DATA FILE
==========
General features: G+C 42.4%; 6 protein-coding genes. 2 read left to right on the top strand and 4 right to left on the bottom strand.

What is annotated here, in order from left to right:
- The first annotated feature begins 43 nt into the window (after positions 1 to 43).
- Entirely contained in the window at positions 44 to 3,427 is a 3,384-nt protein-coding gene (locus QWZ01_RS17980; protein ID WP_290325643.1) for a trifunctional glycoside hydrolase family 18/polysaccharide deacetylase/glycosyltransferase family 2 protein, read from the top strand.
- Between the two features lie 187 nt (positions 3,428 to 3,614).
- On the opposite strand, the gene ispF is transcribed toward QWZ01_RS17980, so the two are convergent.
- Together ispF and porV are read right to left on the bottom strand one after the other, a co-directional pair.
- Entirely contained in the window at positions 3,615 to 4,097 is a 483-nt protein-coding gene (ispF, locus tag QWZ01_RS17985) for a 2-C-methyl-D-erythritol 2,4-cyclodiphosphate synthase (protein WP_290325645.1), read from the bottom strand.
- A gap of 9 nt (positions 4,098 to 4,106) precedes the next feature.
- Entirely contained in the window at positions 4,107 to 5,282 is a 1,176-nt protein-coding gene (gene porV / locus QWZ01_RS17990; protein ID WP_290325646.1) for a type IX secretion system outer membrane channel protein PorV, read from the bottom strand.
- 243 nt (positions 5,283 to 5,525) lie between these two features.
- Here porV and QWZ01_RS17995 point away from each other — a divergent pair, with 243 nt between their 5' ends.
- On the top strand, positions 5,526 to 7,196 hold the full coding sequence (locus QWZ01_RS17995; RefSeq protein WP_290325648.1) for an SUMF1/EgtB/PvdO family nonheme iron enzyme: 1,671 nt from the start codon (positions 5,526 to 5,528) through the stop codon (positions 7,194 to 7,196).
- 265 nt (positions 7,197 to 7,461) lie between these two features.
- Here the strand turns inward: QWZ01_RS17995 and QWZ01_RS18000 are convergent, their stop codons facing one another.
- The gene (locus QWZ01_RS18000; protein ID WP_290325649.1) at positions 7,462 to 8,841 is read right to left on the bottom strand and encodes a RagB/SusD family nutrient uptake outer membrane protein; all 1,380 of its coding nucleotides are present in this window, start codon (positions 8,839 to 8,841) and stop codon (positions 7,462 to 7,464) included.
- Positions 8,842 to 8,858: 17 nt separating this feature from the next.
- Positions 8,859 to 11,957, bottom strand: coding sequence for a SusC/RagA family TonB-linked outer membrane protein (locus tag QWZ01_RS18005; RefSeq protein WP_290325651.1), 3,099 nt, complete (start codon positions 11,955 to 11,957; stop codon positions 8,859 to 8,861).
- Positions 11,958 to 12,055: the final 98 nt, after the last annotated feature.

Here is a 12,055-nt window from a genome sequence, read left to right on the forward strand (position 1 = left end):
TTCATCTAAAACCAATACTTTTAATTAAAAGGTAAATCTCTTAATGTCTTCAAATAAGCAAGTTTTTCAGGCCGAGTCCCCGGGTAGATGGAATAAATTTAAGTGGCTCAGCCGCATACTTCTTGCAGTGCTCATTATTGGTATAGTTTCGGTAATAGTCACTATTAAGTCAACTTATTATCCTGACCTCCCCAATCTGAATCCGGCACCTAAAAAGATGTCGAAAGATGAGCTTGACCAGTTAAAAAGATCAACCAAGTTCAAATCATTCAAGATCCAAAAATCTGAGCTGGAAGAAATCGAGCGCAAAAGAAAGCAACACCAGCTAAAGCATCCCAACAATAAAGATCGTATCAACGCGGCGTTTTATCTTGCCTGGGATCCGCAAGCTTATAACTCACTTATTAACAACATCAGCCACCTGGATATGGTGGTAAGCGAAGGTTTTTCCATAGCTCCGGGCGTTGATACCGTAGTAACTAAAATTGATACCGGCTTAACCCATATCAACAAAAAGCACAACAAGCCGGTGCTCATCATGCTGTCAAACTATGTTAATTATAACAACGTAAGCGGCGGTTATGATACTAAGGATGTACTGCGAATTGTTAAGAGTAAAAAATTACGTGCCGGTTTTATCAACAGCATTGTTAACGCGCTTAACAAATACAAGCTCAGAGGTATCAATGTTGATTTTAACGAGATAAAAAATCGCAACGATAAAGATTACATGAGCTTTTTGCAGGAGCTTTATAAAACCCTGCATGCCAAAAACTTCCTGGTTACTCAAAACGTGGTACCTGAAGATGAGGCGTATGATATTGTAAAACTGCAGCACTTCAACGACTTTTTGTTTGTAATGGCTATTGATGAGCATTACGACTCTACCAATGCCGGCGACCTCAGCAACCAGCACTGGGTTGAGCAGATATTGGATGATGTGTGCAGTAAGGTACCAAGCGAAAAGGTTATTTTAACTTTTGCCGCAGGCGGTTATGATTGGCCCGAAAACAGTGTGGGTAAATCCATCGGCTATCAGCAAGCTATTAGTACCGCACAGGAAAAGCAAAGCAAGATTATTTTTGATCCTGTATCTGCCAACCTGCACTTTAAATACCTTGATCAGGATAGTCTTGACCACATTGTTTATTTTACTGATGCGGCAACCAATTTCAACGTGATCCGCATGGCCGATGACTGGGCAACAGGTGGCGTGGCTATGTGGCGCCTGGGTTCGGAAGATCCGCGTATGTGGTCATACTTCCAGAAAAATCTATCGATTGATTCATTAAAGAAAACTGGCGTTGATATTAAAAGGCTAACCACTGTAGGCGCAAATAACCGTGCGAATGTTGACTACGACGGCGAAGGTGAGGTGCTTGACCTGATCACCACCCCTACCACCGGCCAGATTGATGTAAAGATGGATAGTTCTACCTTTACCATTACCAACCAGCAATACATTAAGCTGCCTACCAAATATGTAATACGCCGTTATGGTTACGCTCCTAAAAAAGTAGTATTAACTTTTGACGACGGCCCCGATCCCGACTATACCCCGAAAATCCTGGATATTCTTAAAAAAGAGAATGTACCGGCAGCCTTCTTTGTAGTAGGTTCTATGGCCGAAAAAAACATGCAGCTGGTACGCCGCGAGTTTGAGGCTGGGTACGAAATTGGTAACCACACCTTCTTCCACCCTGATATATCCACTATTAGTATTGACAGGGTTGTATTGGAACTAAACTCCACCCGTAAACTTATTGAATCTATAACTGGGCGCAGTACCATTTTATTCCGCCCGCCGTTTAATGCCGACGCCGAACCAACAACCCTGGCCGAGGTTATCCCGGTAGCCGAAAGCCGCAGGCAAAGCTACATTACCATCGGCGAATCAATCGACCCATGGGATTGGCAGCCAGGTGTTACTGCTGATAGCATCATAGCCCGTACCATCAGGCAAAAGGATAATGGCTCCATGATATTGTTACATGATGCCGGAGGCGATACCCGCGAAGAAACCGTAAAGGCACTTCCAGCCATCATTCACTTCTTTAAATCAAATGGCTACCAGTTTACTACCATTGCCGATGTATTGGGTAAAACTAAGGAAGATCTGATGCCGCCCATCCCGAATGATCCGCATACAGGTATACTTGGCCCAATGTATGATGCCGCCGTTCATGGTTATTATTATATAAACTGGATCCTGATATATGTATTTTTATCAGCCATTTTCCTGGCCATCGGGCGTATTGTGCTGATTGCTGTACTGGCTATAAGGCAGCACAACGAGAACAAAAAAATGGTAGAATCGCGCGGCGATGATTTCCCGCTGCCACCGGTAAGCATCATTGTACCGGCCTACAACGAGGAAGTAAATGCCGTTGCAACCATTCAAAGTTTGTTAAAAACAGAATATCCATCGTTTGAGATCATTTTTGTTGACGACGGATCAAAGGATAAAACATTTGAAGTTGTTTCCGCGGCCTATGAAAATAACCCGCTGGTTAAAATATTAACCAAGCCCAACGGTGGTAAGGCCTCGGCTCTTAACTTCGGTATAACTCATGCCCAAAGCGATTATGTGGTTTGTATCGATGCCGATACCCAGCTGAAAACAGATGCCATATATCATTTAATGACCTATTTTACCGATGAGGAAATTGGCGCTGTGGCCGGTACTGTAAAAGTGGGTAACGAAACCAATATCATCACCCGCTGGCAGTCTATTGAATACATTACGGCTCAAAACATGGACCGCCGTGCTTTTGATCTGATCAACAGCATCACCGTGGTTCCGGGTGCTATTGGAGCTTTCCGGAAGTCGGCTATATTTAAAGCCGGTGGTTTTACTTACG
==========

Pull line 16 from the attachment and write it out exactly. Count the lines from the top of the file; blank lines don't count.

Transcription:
- The gene (locus QWZ01_RS18000; protein ID WP_290325649.1) at positions 7,462 to 8,841 is read right to left on the bottom strand and encodes a RagB/SusD family nutrient uptake outer membrane protein; all 1,380 of its coding nucleotides are present in this window, start codon (positions 8,839 to 8,841) and stop codon (positions 7,462 to 7,464) included.